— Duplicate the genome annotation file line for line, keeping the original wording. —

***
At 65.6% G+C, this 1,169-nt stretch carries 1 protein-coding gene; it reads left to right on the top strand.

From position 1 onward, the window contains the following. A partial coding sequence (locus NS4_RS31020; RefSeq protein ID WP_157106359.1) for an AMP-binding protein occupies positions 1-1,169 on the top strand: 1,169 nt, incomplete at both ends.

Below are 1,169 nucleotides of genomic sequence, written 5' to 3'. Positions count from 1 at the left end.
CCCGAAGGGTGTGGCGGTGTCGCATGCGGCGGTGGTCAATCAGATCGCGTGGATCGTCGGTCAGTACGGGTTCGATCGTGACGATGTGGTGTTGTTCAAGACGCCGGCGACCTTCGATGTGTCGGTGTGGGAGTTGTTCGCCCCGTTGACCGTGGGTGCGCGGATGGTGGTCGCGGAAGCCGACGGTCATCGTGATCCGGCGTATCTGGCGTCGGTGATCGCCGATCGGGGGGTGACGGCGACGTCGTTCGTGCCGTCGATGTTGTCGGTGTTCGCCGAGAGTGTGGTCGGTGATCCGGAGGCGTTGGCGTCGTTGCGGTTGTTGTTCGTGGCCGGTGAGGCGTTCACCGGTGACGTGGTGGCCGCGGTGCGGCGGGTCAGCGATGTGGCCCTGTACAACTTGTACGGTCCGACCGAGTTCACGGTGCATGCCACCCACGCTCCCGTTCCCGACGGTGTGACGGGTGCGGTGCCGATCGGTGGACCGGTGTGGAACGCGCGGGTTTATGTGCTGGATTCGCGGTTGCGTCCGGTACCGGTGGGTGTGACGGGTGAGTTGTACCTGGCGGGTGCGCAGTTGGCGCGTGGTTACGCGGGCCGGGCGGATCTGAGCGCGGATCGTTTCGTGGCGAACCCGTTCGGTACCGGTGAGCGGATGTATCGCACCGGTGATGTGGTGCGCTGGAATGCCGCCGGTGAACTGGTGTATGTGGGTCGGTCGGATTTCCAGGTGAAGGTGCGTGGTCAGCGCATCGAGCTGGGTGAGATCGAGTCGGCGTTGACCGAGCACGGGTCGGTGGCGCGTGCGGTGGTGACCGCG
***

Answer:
At 65.6% G+C, this 1,169-nt stretch carries 1 protein-coding gene; it reads left to right on the top strand.

From position 1 onward, the window contains the following. A partial coding sequence (locus NS4_RS31020; RefSeq protein ID WP_157106359.1) for an AMP-binding protein occupies positions 1-1,169 on the top strand: 1,169 nt, incomplete at both ends.

Below are 1,169 nucleotides of genomic sequence, written 5' to 3'. Positions count from 1 at the left end.
CCCGAAGGGTGTGGCGGTGTCGCATGCGGCGGTGGTCAATCAGATCGCGTGGATCGTCGGTCAGTACGGGTTCGATCGTGACGATGTGGTGTTGTTCAAGACGCCGGCGACCTTCGATGTGTCGGTGTGGGAGTTGTTCGCCCCGTTGACCGTGGGTGCGCGGATGGTGGTCGCGGAAGCCGACGGTCATCGTGATCCGGCGTATCTGGCGTCGGTGATCGCCGATCGGGGGGTGACGGCGACGTCGTTCGTGCCGTCGATGTTGTCGGTGTTCGCCGAGAGTGTGGTCGGTGATCCGGAGGCGTTGGCGTCGTTGCGGTTGTTGTTCGTGGCCGGTGAGGCGTTCACCGGTGACGTGGTGGCCGCGGTGCGGCGGGTCAGCGATGTGGCCCTGTACAACTTGTACGGTCCGACCGAGTTCACGGTGCATGCCACCCACGCTCCCGTTCCCGACGGTGTGACGGGTGCGGTGCCGATCGGTGGACCGGTGTGGAACGCGCGGGTTTATGTGCTGGATTCGCGGTTGCGTCCGGTACCGGTGGGTGTGACGGGTGAGTTGTACCTGGCGGGTGCGCAGTTGGCGCGTGGTTACGCGGGCCGGGCGGATCTGAGCGCGGATCGTTTCGTGGCGAACCCGTTCGGTACCGGTGAGCGGATGTATCGCACCGGTGATGTGGTGCGCTGGAATGCCGCCGGTGAACTGGTGTATGTGGGTCGGTCGGATTTCCAGGTGAAGGTGCGTGGTCAGCGCATCGAGCTGGGTGAGATCGAGTCGGCGTTGACCGAGCACGGGTCGGTGGCGCGTGCGGTGGTGACCGCG